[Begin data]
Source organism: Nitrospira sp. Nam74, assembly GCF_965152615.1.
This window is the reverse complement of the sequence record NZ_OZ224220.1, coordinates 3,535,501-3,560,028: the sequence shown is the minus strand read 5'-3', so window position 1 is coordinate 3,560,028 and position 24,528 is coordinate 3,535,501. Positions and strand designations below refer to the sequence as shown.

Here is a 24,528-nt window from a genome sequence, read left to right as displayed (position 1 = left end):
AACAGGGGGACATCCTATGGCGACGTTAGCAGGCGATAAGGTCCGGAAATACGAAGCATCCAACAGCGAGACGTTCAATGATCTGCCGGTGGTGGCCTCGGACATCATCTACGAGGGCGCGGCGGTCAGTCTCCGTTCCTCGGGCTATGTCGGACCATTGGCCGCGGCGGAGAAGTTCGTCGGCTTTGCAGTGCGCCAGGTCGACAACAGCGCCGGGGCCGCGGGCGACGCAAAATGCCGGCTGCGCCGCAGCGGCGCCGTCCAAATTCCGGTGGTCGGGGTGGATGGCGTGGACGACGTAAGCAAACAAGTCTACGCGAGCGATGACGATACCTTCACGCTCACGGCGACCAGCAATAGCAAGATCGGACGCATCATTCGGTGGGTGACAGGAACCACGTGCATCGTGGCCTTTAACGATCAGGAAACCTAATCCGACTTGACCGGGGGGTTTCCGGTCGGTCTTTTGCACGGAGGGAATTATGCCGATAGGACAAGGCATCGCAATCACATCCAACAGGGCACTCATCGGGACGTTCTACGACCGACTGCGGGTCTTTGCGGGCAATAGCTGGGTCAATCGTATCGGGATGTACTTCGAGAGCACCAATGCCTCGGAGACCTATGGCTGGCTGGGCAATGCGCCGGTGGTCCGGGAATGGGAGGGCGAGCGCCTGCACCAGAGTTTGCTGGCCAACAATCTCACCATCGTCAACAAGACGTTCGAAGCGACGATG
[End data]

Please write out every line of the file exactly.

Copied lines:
Source organism: Nitrospira sp. Nam74, assembly GCF_965152615.1.
This window is the reverse complement of the sequence record NZ_OZ224220.1, coordinates 3,535,501-3,560,028: the sequence shown is the minus strand read 5'-3', so window position 1 is coordinate 3,560,028 and position 24,528 is coordinate 3,535,501. Positions and strand designations below refer to the sequence as shown.

Here is a 24,528-nt window from a genome sequence, read left to right as displayed (position 1 = left end):
AACAGGGGGACATCCTATGGCGACGTTAGCAGGCGATAAGGTCCGGAAATACGAAGCATCCAACAGCGAGACGTTCAATGATCTGCCGGTGGTGGCCTCGGACATCATCTACGAGGGCGCGGCGGTCAGTCTCCGTTCCTCGGGCTATGTCGGACCATTGGCCGCGGCGGAGAAGTTCGTCGGCTTTGCAGTGCGCCAGGTCGACAACAGCGCCGGGGCCGCGGGCGACGCAAAATGCCGGCTGCGCCGCAGCGGCGCCGTCCAAATTCCGGTGGTCGGGGTGGATGGCGTGGACGACGTAAGCAAACAAGTCTACGCGAGCGATGACGATACCTTCACGCTCACGGCGACCAGCAATAGCAAGATCGGACGCATCATTCGGTGGGTGACAGGAACCACGTGCATCGTGGCCTTTAACGATCAGGAAACCTAATCCGACTTGACCGGGGGGTTTCCGGTCGGTCTTTTGCACGGAGGGAATTATGCCGATAGGACAAGGCATCGCAATCACATCCAACAGGGCACTCATCGGGACGTTCTACGACCGACTGCGGGTCTTTGCGGGCAATAGCTGGGTCAATCGTATCGGGATGTACTTCGAGAGCACCAATGCCTCGGAGACCTATGGCTGGCTGGGCAATGCGCCGGTGGTCCGGGAATGGGAGGGCGAGCGCCTGCACCAGAGTTTGCTGGCCAACAATCTCACCATCGTCAACAAGACGTTCGAAGCGACGATG